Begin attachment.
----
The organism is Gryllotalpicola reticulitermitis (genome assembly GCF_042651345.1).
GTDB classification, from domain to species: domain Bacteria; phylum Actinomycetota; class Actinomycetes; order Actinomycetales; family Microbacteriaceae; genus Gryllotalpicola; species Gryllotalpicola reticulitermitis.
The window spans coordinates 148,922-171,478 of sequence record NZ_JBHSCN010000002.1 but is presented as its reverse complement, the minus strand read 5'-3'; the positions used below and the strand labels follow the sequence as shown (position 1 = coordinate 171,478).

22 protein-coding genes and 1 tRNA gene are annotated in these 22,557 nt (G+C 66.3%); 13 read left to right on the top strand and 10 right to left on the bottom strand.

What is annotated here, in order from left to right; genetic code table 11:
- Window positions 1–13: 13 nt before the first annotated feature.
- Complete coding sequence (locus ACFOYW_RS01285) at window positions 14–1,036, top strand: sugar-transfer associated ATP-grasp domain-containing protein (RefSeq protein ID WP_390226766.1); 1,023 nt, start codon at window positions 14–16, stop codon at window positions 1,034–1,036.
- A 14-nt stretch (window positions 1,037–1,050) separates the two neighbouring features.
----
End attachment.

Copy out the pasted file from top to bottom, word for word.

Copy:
The organism is Gryllotalpicola reticulitermitis (genome assembly GCF_042651345.1).
GTDB classification, from domain to species: domain Bacteria; phylum Actinomycetota; class Actinomycetes; order Actinomycetales; family Microbacteriaceae; genus Gryllotalpicola; species Gryllotalpicola reticulitermitis.
The window spans coordinates 148,922-171,478 of sequence record NZ_JBHSCN010000002.1 but is presented as its reverse complement, the minus strand read 5'-3'; the positions used below and the strand labels follow the sequence as shown (position 1 = coordinate 171,478).

22 protein-coding genes and 1 tRNA gene are annotated in these 22,557 nt (G+C 66.3%); 13 read left to right on the top strand and 10 right to left on the bottom strand.

What is annotated here, in order from left to right; genetic code table 11:
- Window positions 1–13: 13 nt before the first annotated feature.
- Complete coding sequence (locus ACFOYW_RS01285) at window positions 14–1,036, top strand: sugar-transfer associated ATP-grasp domain-containing protein (RefSeq protein ID WP_390226766.1); 1,023 nt, start codon at window positions 14–16, stop codon at window positions 1,034–1,036.
- A 14-nt stretch (window positions 1,037–1,050) separates the two neighbouring features.